Made the Old Fashioned Sandwich Loaf. Beautiful rise before it went into the oven and then it collapsed and didn't rise. I've made bread plenty of times before but I don't know what happened.
My sandwich loaf was lovely and hard on the top when I took it out of the oven after 42 minutes at 180c fan forced (my oven is quite hot so that's why I took it out a few minutes early) but as it cooled on the wire rack it became soft....just on the top. It crunches up beautifully in the toaster but I just wanted to ask if this is what should happen, that the top goes soft when cooled or should I have cooked it a few extra minutes?
Nigella's Old-Fashioned Sandwich Loaf (from COOK, EAT, REPEAT) has a soft crumb and a firm crust and is ideal for sandwiches or for toasting. The bread goes through two rises, the first after the bread has had its short kneadings and the second when it is shaped and put into the loaf tin. For the second rise Nigella suggests 1-1½ hours, however in a warm kitchen the dough can rise much more quickly. We suspect that the dough may have over-proved. This stretches the glutens in the flour and when the bread is baked the gases expand further and the glutens can't take any more stretching so collapse, leading to a collapsed loaf. Keep an eye on the loaf and it is ready to bake when the dough has risen just over the top of the tin and feels pillowy if you gently push it with a finger. Your finger should also leave a slight indentation in the risen dough.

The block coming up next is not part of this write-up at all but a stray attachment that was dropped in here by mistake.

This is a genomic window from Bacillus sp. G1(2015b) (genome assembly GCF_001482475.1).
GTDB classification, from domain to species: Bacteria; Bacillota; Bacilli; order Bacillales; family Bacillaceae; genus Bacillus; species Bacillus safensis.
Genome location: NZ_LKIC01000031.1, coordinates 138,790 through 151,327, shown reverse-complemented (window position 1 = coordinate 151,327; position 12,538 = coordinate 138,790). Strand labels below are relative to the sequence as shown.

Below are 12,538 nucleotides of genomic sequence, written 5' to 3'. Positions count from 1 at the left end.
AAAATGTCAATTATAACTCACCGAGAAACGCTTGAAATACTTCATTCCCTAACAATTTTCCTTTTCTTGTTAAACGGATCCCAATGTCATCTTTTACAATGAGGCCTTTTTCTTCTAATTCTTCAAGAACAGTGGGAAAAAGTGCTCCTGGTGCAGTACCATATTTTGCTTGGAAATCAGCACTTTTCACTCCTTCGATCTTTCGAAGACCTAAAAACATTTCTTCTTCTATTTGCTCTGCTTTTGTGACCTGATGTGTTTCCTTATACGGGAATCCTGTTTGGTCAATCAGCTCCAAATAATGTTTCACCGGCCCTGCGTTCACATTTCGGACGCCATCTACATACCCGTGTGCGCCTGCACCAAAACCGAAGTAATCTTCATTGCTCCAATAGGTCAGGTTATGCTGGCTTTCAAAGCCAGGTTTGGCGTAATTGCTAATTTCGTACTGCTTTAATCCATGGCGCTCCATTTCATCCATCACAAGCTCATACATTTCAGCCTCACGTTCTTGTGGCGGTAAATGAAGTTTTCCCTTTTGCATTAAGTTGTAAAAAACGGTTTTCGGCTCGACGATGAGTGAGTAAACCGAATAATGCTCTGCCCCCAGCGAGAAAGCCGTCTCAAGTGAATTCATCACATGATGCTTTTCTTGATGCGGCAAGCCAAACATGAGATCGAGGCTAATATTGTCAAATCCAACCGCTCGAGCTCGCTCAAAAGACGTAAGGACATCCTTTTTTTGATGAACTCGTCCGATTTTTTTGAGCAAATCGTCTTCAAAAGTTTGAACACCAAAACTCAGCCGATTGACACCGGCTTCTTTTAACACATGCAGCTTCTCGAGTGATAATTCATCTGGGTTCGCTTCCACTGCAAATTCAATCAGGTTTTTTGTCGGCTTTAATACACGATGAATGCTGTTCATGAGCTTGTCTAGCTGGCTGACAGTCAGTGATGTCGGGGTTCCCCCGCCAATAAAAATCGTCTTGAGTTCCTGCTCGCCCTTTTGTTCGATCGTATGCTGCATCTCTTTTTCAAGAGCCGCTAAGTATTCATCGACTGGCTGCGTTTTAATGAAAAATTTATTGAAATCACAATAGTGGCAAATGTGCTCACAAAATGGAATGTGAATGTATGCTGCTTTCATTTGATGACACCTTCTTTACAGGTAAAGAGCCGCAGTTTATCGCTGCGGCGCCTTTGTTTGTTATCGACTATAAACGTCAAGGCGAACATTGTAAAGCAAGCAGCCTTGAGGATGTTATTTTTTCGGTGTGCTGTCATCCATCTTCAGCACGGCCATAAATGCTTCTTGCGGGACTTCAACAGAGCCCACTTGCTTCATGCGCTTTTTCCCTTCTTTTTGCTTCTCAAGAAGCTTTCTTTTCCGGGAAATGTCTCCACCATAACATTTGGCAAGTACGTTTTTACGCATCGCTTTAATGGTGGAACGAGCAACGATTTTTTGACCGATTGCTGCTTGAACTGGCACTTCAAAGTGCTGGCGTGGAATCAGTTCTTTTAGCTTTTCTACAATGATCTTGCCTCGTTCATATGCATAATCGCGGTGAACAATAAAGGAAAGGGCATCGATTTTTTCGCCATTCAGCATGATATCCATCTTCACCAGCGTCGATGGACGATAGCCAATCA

The crust on loaves will soften over time and it is moisture that causes the softening. If the top of the loaf is softening on cooling it is probably from moisture inside the loaf. If you know that your oven runs fast/hot then it may help next time to reduce the temperature by 10-20c to give a slightly longer baking time. Alternatively you could try turning off the oven, leaving the door ajar and leaving the loaf in the cooling oven for an extra 5-10 minutes to let some of the moisture evaporate. The Old-Fashioned Sandwich Loaf is the January 2021 Cookalong recipe.